The new Harrisburg, Pa., City Council has time to prepare a defense in its fight with the state-appointed receiver over the tripling of the earned-income tax.

Neil Grover, the attorney for the taxpayer group Harrisburg Debt Watch, has agreed to represent the seven-member council, which approved him unanimously on Monday night. Grover succeeds Mark Schwartz, a Bryn Mawr, Pa., solo practitioner who resigned last week, saying the city never paid him.

Meanwhile, Judge Bonnie Brigance Leadbetter has rescheduled a hearing in the Commonwealth Court of Pennsylvania over receiver William Lynch’s tax initiative from Wednesday to Aug. 14.

Grover must file an answer to Lynch’s petition for a writ of mandamus, or order, by Aug. 3.

Cost overruns for an incinerator retrofit project have left Harrisburg with $310 million of bond debt that it cannot pay. Lynch favors selling the incinerator and other assets and increasing the earned-income tax to 1.5% from 0.5% as part of the city’s recovery plan, while the council opposes it.

Grover said in an interview that the case will test whether a state-appointed receiver can force a locally elected body to impose or increase a tax.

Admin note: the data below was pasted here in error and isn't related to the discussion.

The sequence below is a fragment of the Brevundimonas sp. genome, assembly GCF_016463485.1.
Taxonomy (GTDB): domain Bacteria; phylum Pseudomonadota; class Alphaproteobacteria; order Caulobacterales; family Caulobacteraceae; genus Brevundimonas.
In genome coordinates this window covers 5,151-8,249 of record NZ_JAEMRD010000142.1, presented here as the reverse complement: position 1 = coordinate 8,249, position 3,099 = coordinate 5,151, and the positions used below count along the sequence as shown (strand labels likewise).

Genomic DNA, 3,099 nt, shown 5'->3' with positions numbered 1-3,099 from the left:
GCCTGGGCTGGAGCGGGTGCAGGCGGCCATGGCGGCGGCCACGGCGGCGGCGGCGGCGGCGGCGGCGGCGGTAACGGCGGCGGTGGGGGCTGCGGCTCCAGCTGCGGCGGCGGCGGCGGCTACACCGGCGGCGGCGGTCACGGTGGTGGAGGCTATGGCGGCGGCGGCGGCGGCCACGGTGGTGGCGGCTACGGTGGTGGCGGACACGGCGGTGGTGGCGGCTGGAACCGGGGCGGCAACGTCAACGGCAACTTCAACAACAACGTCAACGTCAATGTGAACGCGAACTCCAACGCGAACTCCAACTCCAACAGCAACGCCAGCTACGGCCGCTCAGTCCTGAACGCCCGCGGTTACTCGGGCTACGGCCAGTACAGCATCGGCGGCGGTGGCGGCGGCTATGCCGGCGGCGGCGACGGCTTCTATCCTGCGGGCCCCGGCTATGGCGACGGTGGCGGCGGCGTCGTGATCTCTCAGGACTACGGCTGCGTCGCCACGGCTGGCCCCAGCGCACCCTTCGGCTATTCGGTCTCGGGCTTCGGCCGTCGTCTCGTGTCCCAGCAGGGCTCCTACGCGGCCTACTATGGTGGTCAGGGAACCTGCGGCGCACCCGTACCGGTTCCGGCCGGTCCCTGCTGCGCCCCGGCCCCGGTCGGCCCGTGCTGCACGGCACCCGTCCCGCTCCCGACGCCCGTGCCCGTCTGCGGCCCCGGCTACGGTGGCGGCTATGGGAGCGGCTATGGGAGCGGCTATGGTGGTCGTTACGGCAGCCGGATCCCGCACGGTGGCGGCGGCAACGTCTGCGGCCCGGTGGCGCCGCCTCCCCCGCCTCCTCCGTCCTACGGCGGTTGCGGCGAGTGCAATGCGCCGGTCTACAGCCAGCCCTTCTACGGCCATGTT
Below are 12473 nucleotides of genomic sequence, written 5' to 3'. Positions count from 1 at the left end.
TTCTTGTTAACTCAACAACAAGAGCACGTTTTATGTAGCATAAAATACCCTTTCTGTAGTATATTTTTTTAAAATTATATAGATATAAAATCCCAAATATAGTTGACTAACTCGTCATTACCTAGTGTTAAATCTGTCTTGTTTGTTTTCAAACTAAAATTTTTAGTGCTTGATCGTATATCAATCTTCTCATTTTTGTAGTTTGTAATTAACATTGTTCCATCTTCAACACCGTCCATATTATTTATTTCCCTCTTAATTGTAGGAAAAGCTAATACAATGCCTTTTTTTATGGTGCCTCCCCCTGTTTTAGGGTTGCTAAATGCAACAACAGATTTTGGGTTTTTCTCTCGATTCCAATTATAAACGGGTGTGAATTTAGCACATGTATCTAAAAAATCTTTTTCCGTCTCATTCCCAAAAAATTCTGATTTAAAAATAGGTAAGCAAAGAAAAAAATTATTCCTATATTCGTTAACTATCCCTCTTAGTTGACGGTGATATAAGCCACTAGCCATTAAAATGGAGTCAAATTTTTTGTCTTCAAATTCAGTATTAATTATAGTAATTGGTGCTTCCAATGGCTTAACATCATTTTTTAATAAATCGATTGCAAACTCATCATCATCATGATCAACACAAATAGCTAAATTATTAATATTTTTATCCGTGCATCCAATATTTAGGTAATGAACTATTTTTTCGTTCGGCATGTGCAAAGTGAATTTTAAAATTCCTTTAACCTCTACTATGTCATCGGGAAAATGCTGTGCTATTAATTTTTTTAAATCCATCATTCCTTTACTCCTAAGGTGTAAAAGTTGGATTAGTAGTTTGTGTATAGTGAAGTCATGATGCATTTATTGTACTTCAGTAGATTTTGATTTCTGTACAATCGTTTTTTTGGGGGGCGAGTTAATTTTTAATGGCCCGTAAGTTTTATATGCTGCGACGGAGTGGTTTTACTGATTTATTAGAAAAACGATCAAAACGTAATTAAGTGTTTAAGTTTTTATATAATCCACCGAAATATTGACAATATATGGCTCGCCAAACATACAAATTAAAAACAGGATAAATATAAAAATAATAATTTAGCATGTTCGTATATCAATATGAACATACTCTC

He said the tax increase would unfairly burden Harrisburg taxpayers, and that major creditors should make concessions.

“People are making up rules as they go along,” he said. “Throughout the course of this, only the City Council has been protecting the local taxpayers. The receiver’s office wants to negotiate after the assets are sold and the taxes are raised. We‘re demanding that creditors be part of the solution.”

He may also have a legal battle to raise money for his expenses — against the very party that is suing the council.

Grover cited a conference call last week in which Lynch’s attorney, Mark Kaufman of McKenna Long & Aldridge LLP, said the receiver could block the funds the council wants to release to pay Grover.

“He was saying to the effect that we’re not waiting in the weeds or anything, but we’re not conceding that the receiver would release the funds,” Grover said. “That made me very angry. I’ve never seen that tone with a public official before; maybe in commercial litigation.”

“We’re in bare-knuckled litigation,” Grover said. “The pressure points will be put on.”

Grover joined the Pennsylvania bar in 1988. He earned undergraduate and law degrees from LaSalle University and Catholic University of America, respectively.

Two local attorneys, Lee Morrison and Paul Rossi, will assist him. Rossi is representing five of seven City Council members is a lawsuit in federal court challenging the constitutionality of the receivership.

Grover said he and his team would charge $85 per hour. "Some of our opposing attorneys are charging $1,000 per hour," he said.

A message seeking comment was left with Kaufman.

Kaufman, in a letter to Leadbetter, accused the council of stonewalling.

“City Council’s five months of delay with regard to the EIT initiative reflects what appears to be a broader objective … to flummox the receiver at every turn and frustrate his ability to implement the court-confirmed recovery plan and attempt to achieve a consensual solution to the city’s fiscal distress,” he said.

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